Now that Facebook's a big nasty corporation, it's not only attracted a lot of bad press, it's inspired more direct action. In the run-up to the IPO and its messy aftermath we've read a few declarations of expatriatism, including one today from The New Yorker's Steve Coll. In no way does this indicate a coming mass exodus. These people aren't starting movements, rallying the people of the Internet like Quit Facebook Day tried (and failed) to do back in 2010. These are just some conscientious objectors who don't want to support a company they don't believe in. Perhaps their words will inspire you to quit? Or just give you something to think about. 

As we read through these public protests, one from Coll, another from The New York Observer's Elise Knutsen and another from The Daily's Sean Bonner, we came across a common theme: Facebook is now an evil corporation. Go figure, different people hate Facebook for the same reasons. 

In this IPO process we've gotten to see the type of self-serving company Facebook's willing to be to profit. Facebook set it up so that inside investors will make more than the regular guy, something both investors and users should worry about, notes Coll. This, too, irritates Knutsen. "Poor? Join Facebook. Rich? Buy Facebook," she writes

But beyond the pure selfishness, now that Facebook's public it will have to compromise user-privacy to continue making money. "Facebook’s huge valuation now puts pressure on the company’s strategists to increase its revenue-per-user," writes Coll. "That means more ads, more data mining, and more creative thinking about new ways to commercialize the personal, cultural, political, and even revolutionary activity of users." Knutsen believes those new ways include doing nasty things to our privacy. And, as Bonner notes, Facebook has never cared much for privacy. "It has shown no respect for the privacy of its users, " he writes. "The site notoriously makes it difficult to understand who sees what its users share and has been known to reset privacy controls to defaults without notification."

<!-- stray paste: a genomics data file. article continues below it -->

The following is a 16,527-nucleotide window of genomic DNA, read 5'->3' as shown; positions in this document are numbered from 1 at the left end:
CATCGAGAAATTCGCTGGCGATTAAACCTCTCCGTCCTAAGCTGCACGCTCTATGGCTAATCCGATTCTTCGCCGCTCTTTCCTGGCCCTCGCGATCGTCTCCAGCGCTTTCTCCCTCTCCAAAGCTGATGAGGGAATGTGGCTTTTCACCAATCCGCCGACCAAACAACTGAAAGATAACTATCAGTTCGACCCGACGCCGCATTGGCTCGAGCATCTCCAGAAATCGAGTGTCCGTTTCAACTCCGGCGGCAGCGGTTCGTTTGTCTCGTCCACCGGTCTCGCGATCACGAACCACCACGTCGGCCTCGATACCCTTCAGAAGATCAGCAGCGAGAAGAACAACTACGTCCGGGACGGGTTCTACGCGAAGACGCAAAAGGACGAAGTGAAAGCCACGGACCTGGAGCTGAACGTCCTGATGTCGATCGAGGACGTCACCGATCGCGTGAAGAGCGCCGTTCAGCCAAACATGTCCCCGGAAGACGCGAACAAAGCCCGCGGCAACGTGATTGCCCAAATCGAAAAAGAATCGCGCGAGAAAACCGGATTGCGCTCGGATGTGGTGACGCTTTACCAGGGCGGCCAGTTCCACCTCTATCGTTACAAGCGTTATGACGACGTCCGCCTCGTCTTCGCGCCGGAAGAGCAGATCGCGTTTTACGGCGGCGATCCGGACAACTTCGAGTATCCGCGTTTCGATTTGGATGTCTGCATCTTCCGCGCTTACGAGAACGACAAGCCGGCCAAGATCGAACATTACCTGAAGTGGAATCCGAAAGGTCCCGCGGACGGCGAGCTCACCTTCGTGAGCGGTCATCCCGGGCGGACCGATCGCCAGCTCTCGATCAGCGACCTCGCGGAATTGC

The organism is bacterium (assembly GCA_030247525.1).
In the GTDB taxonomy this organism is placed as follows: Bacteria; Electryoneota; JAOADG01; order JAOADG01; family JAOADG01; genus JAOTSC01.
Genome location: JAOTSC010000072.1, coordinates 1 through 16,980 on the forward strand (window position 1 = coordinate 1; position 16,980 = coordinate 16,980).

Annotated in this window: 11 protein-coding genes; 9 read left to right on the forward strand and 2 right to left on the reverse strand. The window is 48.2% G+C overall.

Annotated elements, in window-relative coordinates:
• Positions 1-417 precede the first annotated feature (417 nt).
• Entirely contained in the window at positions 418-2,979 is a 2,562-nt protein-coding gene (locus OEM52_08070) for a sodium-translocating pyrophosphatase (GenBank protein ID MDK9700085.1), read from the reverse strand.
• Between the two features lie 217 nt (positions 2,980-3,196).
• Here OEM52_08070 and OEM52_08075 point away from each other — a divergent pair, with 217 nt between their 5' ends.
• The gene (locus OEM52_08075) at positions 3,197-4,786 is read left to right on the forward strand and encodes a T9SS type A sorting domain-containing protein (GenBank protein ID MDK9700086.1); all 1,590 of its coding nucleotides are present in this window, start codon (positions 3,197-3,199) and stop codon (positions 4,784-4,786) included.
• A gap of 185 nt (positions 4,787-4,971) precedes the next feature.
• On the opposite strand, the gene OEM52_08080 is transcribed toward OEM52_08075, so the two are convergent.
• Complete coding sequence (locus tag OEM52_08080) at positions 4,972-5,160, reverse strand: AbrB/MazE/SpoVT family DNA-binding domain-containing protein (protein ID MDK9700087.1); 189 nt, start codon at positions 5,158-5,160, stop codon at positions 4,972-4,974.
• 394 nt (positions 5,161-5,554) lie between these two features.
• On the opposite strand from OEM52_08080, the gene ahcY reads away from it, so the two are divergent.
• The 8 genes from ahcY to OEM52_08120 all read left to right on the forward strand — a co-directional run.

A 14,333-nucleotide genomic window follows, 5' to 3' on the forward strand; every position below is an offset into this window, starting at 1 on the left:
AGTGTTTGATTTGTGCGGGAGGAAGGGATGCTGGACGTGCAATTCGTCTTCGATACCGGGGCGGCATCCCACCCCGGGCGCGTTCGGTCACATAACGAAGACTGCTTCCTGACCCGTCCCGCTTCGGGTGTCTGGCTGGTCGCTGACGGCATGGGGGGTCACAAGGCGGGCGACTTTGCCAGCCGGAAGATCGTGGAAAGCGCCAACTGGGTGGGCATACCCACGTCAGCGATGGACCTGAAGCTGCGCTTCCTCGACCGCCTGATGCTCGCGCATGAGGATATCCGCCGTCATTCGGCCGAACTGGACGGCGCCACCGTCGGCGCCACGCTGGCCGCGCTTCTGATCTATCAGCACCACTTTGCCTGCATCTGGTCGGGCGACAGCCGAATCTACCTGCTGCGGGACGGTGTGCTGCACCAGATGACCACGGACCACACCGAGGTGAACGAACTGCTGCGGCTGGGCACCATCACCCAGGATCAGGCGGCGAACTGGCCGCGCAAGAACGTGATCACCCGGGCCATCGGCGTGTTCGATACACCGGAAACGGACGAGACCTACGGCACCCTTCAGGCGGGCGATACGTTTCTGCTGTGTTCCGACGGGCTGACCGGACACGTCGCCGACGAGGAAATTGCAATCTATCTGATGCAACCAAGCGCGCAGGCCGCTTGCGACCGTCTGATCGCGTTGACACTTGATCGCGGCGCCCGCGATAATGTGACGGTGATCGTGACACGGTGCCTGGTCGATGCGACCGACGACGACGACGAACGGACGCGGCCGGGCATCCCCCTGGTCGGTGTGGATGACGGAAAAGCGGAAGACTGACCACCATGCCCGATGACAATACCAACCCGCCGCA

Basically, these former users have figured out Facebook is selling you and they don't want to help fill the company's pockets anymore. Not after understanding what that means for their privacy. And definitely not after the way it handled its IPO. "It’s then either a post-modern joke or a Marxist irony (or both at once) that we are able to buy shares of us. But either way, I don’t want you buying shares of me," writes Knutsen. 

So, they have taken the only action they think matters, even if it won't start a revolution. "I am not fighting against Facebook; Facebook has already won," writes Knutsen. Rather, this is a moral crusade. "Still, I’m enjoying life as a conscientious objector. I don’t need or want a third-party to manage my personal relationships for profit," she continues. As Bonner put it (in a phrase seemingly made for a T-shirt): "Usage is implied consent. Usage is passive support."